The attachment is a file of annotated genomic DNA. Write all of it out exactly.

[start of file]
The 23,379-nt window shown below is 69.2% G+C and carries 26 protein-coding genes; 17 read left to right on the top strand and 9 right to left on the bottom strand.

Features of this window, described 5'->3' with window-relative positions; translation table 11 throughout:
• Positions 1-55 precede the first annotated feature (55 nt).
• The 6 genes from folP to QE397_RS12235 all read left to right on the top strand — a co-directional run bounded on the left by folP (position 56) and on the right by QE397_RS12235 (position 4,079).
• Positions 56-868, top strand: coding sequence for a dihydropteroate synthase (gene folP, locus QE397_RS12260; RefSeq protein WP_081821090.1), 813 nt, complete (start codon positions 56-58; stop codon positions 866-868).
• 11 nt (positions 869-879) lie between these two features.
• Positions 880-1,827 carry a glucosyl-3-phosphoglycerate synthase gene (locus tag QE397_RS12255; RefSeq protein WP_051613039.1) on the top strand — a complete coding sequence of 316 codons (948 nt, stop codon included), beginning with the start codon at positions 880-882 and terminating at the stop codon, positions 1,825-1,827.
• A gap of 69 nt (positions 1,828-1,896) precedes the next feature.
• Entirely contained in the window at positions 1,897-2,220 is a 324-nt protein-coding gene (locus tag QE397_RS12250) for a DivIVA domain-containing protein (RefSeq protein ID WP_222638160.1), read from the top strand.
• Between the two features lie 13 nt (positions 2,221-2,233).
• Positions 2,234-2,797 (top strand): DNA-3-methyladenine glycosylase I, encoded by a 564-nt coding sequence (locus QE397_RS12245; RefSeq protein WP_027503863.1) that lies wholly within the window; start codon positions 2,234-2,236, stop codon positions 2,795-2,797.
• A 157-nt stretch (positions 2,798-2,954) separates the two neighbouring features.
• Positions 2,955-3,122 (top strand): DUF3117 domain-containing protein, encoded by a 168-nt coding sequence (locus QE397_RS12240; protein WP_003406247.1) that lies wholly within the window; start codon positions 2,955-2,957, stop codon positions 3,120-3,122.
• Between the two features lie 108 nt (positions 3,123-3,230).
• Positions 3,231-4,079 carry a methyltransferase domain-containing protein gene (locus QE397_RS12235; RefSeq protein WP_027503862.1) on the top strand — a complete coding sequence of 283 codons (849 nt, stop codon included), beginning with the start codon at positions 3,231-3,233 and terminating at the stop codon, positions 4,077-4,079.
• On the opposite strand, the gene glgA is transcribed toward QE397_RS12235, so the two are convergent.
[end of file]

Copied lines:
The 23,379-nt window shown below is 69.2% G+C and carries 26 protein-coding genes; 17 read left to right on the top strand and 9 right to left on the bottom strand.

Features of this window, described 5'->3' with window-relative positions; translation table 11 throughout:
• Positions 1-55 precede the first annotated feature (55 nt).
• The 6 genes from folP to QE397_RS12235 all read left to right on the top strand — a co-directional run bounded on the left by folP (position 56) and on the right by QE397_RS12235 (position 4,079).
• Positions 56-868, top strand: coding sequence for a dihydropteroate synthase (gene folP, locus QE397_RS12260; RefSeq protein WP_081821090.1), 813 nt, complete (start codon positions 56-58; stop codon positions 866-868).
• 11 nt (positions 869-879) lie between these two features.
• Positions 880-1,827 carry a glucosyl-3-phosphoglycerate synthase gene (locus tag QE397_RS12255; RefSeq protein WP_051613039.1) on the top strand — a complete coding sequence of 316 codons (948 nt, stop codon included), beginning with the start codon at positions 880-882 and terminating at the stop codon, positions 1,825-1,827.
• A gap of 69 nt (positions 1,828-1,896) precedes the next feature.
• Entirely contained in the window at positions 1,897-2,220 is a 324-nt protein-coding gene (locus tag QE397_RS12250) for a DivIVA domain-containing protein (RefSeq protein ID WP_222638160.1), read from the top strand.
• Between the two features lie 13 nt (positions 2,221-2,233).
• Positions 2,234-2,797 (top strand): DNA-3-methyladenine glycosylase I, encoded by a 564-nt coding sequence (locus QE397_RS12245; RefSeq protein WP_027503863.1) that lies wholly within the window; start codon positions 2,234-2,236, stop codon positions 2,795-2,797.
• A 157-nt stretch (positions 2,798-2,954) separates the two neighbouring features.
• Positions 2,955-3,122 (top strand): DUF3117 domain-containing protein, encoded by a 168-nt coding sequence (locus QE397_RS12240; protein WP_003406247.1) that lies wholly within the window; start codon positions 2,955-2,957, stop codon positions 3,120-3,122.
• Between the two features lie 108 nt (positions 3,123-3,230).
• Positions 3,231-4,079 carry a methyltransferase domain-containing protein gene (locus QE397_RS12235; RefSeq protein WP_027503862.1) on the top strand — a complete coding sequence of 283 codons (849 nt, stop codon included), beginning with the start codon at positions 3,231-3,233 and terminating at the stop codon, positions 4,077-4,079.
• On the opposite strand, the gene glgA is transcribed toward QE397_RS12235, so the two are convergent.